Family tree

Majoie Hajary’s ancestors came from Africa, China and India. At Braampunt, at the mouth of the Suriname River, they enter Suriname by ship.  

* y is also written as ij, here y is used.
** Tjong Ayong, also written Tjong Ajong with or without hyphen

Kaart: KB, Den Haag, Tek. J.P Benoit, grav. P. Lauters


Majoie’s enslaved foremothers all come from plantations owned by Anthony Dessé. Christina [=slave-name] works until 1863 together with her mother Auba [=slave-name] on the plantation Leasowes (Coronie), both born into slavery. (Sometimes the name is written as Acuba.) According to the archives of the Evangelical Brotherhood of Surinam (EBGS), Auba’s partner is Philippus Bernhard. It is not clear whether he is the biological father of Christina. After the abolition of slavery in 1863, mother and daughter were named Auba Carolina Rogers and Clementina Christina Rogers respectively.

Until 1873, enslaved people were forced to live under state supervision. According to her family, Christina moves to the plantation Good Intent (Nickerie, also owned by A. Dessé). Charles or Charley [slave name] is ‘domestic servant’ on Plaisance (Nickerie), in 1858 Dessé buys him free. From then on his name was Charles Esse (also called Essed in the EBGS archives). He married Christina Clementina in March 1889 and died the same year. His stepdaughter Carolina Batseba (also Beatsheba) Andresa Rogers receives his surname. Her biological father is according to the books of the EBG): Jantje Boorleder.This could be the former enslaved Jacobus Adolf Boerleider (1845-?), son of Lea (later Lea Boerleider (ca. 1817-1879), who gained freedom in 1859. Jantje and Lea came from the plantations of A. Wildeboer and J. Rincke: coloured elite [see Een ongekende elite, p. 308, Ellen Neslo, 2016].

Carolina Esse married Willem Tjong Ayong, born in Beneden Saramacca. His parents are from China. Willem’s mother’s name is Tjon Lim Fay according to one source (family book) and another source (Tjong-Alvares): Jong Lim Taij. Jong Lim Taij works on the Catharina Sophia plantation in Saramacca (for B.A. Dessé), where she meets Willem’s father: Tjong Ho Foeng.The daughter of Willem and Carolina is Philippintje Wilhelmina Albertina. She married Harry Najaralie Hajary. They are the parents of Majoie Hajary.
Majoie’s ancestors on his father’s side were contract workers from India. They are – also after their contract period – often referred to by their contract number. Harry Hajary’s parents are Hajary 1215 B and Majoie 372 L. Majoie is named after her. Hajary 1215 B’s mother is Shairally. Majoie 372 L’s parents are Jainub 371 L and Akkookhan 360 L. They live in West-Suriname, a.o. in Nickerie. Most of Majoie’s ancestors eventually moved to the city of Paramaribo.

Sources: National Archives Netherlands/Suriname, CBB Paramaribo, EBGS in Paramaribo, newspapers De Surinamer, nieuws en advertentieblad van 12-08-1926 and Surinaamsche courant and Gouvernementsadvertentieblad of 20-11-1858, Carry-Ann Tjong-Ayong (familybook), Aisha Ali, Ellen Neslo, Okke ten Hove, Chandra van Binnendijk, Robertine Romeny, Mohamedjoenoes/ Osinga family, Binyamin Tjong-Alvares (dwtonline).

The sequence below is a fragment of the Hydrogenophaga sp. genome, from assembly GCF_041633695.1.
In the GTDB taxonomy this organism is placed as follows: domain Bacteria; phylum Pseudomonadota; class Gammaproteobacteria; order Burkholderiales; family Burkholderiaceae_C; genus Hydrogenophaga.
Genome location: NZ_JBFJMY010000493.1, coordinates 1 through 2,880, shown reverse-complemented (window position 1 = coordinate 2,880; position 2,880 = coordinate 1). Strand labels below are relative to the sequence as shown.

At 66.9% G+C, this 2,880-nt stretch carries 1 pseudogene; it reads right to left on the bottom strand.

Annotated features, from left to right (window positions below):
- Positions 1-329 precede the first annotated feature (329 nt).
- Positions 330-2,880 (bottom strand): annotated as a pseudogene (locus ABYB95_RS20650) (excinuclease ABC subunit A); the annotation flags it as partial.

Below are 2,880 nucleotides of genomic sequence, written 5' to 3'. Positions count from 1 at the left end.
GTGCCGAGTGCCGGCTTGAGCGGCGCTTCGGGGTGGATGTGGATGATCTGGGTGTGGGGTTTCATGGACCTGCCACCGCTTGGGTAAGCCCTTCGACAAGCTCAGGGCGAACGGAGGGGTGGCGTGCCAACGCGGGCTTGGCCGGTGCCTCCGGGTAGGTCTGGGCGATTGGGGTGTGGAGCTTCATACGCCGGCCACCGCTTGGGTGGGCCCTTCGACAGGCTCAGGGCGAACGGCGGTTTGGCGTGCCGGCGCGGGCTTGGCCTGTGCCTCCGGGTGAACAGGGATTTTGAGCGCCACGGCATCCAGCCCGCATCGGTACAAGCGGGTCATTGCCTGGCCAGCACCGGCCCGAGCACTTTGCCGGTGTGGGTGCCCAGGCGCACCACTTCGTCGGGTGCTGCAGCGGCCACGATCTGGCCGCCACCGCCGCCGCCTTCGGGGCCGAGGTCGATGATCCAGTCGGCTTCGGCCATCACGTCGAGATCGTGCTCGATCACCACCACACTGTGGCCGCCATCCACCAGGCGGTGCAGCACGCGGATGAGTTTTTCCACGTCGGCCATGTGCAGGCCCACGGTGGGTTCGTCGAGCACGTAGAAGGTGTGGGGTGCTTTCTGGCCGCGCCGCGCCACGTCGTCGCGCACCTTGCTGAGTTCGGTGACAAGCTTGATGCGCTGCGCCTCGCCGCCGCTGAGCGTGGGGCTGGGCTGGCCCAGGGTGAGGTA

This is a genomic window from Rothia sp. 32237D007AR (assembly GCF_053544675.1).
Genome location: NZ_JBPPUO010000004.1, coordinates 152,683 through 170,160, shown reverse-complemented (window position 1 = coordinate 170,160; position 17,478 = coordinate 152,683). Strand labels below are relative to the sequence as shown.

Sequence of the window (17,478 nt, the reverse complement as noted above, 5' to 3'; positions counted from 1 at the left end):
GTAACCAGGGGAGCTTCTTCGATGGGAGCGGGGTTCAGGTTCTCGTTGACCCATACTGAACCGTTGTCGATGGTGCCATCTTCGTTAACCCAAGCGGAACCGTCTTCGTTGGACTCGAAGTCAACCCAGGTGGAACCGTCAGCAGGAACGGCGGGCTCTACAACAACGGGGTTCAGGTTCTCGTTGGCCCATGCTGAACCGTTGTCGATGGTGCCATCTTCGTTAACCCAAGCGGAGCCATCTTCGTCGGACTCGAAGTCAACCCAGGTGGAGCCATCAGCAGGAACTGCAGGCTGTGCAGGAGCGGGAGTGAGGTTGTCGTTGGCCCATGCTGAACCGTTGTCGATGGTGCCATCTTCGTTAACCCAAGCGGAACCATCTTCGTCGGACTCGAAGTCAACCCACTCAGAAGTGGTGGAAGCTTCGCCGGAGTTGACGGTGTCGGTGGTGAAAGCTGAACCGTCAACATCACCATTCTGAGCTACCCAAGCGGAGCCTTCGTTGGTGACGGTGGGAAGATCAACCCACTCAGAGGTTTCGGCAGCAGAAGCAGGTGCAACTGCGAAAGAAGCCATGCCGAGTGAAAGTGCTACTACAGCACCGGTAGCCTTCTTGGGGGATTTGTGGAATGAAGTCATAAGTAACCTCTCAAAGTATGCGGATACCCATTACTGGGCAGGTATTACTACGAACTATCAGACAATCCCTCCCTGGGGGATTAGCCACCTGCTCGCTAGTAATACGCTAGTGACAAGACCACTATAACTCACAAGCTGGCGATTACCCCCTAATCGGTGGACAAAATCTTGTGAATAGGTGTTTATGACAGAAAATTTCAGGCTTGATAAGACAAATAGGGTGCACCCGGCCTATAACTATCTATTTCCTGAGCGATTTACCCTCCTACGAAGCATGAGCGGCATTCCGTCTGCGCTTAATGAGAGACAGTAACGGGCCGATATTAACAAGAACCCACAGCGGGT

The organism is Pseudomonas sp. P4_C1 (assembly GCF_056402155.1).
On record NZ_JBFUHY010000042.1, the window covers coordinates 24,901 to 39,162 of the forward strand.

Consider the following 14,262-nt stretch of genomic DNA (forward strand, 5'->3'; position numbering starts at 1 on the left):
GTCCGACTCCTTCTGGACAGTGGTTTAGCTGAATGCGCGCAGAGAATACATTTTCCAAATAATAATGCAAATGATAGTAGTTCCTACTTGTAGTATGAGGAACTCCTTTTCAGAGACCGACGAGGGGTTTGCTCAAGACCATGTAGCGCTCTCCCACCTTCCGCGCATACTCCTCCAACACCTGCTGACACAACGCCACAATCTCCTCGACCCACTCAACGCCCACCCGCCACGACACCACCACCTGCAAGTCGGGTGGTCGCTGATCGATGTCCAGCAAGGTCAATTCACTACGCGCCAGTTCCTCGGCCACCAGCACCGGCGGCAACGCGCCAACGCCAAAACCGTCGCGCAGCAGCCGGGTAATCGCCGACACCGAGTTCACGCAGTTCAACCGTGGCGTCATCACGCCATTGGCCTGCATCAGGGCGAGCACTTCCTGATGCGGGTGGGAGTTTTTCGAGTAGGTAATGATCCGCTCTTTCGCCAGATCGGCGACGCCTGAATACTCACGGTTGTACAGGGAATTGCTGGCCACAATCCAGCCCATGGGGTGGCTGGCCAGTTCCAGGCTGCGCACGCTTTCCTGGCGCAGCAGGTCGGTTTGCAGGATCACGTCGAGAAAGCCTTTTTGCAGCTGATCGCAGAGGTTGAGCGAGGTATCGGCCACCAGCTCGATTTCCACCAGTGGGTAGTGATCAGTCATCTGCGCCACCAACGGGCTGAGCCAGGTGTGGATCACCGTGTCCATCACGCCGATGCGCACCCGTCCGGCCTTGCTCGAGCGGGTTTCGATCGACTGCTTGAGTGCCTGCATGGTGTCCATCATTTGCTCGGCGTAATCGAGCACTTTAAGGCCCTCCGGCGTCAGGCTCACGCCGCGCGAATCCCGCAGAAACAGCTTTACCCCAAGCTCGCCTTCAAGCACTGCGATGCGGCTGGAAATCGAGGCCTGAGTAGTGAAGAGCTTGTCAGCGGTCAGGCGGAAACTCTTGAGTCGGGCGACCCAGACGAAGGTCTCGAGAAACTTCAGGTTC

Majoie Hajary’s ancestors were  enslaved or contract labourers on plantations in Suriname in Nickerie, Coronie and (Lower) Saramacca. Map: De Lavaux, 1758, Special collections University of Amsterdam. Allard Pierson, University of Amsterdam, HB-KZL 105.20.03
Majoie’s parents: Harry Hajary (‘Paake’) and Mien Tjong Ayong (‘Maake’). Harry Hajary’s parents are from India. Mien’s from China and Africa.
A copper service set that Harry Hajary brought back from India during one of his missions for the government to improve the regulation of immigration of Hindustani contract workers.
Majoie likes to wear – especially on official occasions – the clothes of her Indian foremothers: a sari and a headscarf. Sometimes she paints a bindi (dot) on her forehead.    
Carolina Batseba Andresa Rogers, later Esse or Grandma Carootje, is Majoie’s grandmother.  From Carry-Ann Tjong-Ayongs Photo Album (Majoie’s cousin).
Clementina Christina Rogers is the great-grandmother of Majoie and the mother of Carolina. From Carry-Ann Tjong-Ayong’s album.
click on the image to see the enlargement.
Majoie based the text of her oratorio Da Pinawikie (The Passion Week) on Grandma Carootje’s Sranan tongo Bible from 1870, she said. The photograph shows a  bible from 1895 edited in Paramaribo. 
Majoie and Toetie indentically dressed: in ‘par weri’ suits. Perhaps based on Chinese costume and/or a product of the needlework of their mother Mien Tjong Ayong alias Maake?
Photograph of the house where Majoie Hajary lives with her husband Roland Garros in 1951 in St. Denis, a suburb of Paris. On the back of the photo, Majoie writes to her family in Suriname: ‘Corner of our salon with the laughing Buddha! Another photograph of the salon shows a portrait of Majoie’s sister Toetie and a kotomisi – doll dressed by Maake in Surinamese costume. 
Photo Carry-Ann Tjong-Ayong’s photo album (Majoie’s cousin).  Willem Tjong Ayong is the husband of Carolina Esse and Majoie’s grandfather. He was the eldest child of his mother, whose name was Tjon Lim Fay (Jong Lim Taij). The marriage did not last, in which year they divorced is not known.  

In compiling this site, great care was taken to ensure that names, sources and copyrights were not disclosed. Should you come across or recognise any of your own work without your name being mentioned, please contact the site manager Ellen de Vries


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